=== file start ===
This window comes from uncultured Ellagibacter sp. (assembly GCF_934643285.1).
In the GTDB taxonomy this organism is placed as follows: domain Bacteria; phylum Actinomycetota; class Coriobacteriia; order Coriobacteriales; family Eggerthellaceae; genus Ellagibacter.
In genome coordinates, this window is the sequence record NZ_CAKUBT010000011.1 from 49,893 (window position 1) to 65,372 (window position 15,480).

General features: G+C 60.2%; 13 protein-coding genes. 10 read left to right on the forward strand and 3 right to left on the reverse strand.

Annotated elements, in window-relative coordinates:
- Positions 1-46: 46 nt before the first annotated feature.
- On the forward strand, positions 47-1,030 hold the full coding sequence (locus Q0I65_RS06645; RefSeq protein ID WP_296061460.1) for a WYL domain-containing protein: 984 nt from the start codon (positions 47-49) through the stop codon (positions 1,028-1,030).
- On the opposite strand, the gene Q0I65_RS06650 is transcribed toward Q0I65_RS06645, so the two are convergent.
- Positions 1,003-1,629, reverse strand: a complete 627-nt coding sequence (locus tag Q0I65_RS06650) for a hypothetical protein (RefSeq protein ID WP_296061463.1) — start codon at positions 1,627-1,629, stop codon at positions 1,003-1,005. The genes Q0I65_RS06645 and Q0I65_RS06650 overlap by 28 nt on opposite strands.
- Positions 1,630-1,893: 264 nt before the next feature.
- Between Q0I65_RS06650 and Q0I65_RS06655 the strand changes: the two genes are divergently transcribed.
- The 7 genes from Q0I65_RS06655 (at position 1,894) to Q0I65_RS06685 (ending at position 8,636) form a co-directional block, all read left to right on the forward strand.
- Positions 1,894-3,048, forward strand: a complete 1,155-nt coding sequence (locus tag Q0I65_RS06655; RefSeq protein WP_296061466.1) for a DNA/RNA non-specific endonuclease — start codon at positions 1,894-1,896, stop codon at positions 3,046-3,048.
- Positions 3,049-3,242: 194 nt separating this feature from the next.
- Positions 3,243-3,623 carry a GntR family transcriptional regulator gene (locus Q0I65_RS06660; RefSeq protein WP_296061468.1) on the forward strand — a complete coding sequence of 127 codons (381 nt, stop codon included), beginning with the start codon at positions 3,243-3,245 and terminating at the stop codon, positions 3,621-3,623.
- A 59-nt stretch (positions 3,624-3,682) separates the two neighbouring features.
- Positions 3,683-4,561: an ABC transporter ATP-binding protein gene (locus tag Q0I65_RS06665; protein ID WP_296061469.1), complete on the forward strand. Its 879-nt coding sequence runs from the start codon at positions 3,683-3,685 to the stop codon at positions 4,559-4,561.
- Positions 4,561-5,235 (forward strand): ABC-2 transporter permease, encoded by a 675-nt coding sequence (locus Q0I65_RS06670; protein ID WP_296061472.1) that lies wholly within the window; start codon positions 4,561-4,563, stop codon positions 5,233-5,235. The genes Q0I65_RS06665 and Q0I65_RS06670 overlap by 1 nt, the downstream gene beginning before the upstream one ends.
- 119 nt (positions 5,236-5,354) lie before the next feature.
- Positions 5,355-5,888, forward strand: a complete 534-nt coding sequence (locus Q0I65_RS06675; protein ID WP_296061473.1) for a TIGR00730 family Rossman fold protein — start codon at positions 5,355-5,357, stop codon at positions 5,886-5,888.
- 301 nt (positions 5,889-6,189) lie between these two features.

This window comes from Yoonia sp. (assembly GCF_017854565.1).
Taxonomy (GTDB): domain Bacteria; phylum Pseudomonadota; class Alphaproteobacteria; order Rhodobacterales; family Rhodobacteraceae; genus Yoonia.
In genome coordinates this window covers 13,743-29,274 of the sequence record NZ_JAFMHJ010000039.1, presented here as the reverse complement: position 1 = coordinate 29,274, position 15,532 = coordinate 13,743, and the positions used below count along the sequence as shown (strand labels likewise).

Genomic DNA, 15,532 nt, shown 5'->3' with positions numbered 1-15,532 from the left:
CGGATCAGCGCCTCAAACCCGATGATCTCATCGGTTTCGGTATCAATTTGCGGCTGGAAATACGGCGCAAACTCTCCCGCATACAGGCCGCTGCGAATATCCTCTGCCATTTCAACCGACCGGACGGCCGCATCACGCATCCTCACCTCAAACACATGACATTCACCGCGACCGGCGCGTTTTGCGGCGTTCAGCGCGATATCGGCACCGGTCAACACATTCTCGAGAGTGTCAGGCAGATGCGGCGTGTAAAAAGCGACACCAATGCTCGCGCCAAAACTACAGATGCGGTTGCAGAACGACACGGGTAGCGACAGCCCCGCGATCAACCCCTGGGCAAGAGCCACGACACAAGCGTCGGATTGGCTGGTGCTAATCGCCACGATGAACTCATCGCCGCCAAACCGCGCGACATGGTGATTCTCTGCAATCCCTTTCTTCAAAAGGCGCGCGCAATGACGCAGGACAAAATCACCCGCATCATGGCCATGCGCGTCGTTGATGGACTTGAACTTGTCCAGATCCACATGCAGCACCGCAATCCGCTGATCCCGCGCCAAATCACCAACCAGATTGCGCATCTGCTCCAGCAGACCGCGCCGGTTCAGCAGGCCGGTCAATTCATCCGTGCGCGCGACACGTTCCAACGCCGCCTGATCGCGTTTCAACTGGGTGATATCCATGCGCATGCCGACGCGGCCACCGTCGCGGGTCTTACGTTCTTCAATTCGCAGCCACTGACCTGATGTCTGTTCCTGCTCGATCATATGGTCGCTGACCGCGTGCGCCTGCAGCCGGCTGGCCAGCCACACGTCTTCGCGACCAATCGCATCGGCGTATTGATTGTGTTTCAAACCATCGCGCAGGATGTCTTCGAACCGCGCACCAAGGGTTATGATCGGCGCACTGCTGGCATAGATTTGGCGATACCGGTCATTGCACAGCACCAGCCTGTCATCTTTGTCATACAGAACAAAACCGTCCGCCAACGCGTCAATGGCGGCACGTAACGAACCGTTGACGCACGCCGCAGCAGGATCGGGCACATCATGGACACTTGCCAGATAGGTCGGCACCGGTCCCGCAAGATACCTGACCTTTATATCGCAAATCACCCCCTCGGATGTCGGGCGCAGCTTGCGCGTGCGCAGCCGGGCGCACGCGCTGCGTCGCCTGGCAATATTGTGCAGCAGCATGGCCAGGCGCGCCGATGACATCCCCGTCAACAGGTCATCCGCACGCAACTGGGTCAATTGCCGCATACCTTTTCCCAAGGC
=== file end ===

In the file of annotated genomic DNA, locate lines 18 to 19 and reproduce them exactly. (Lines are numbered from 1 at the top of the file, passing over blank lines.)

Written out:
- Positions 4,561-5,235 (forward strand): ABC-2 transporter permease, encoded by a 675-nt coding sequence (locus Q0I65_RS06670; protein ID WP_296061472.1) that lies wholly within the window; start codon positions 4,561-4,563, stop codon positions 5,233-5,235. The genes Q0I65_RS06665 and Q0I65_RS06670 overlap by 1 nt, the downstream gene beginning before the upstream one ends.
- 119 nt (positions 5,236-5,354) lie before the next feature.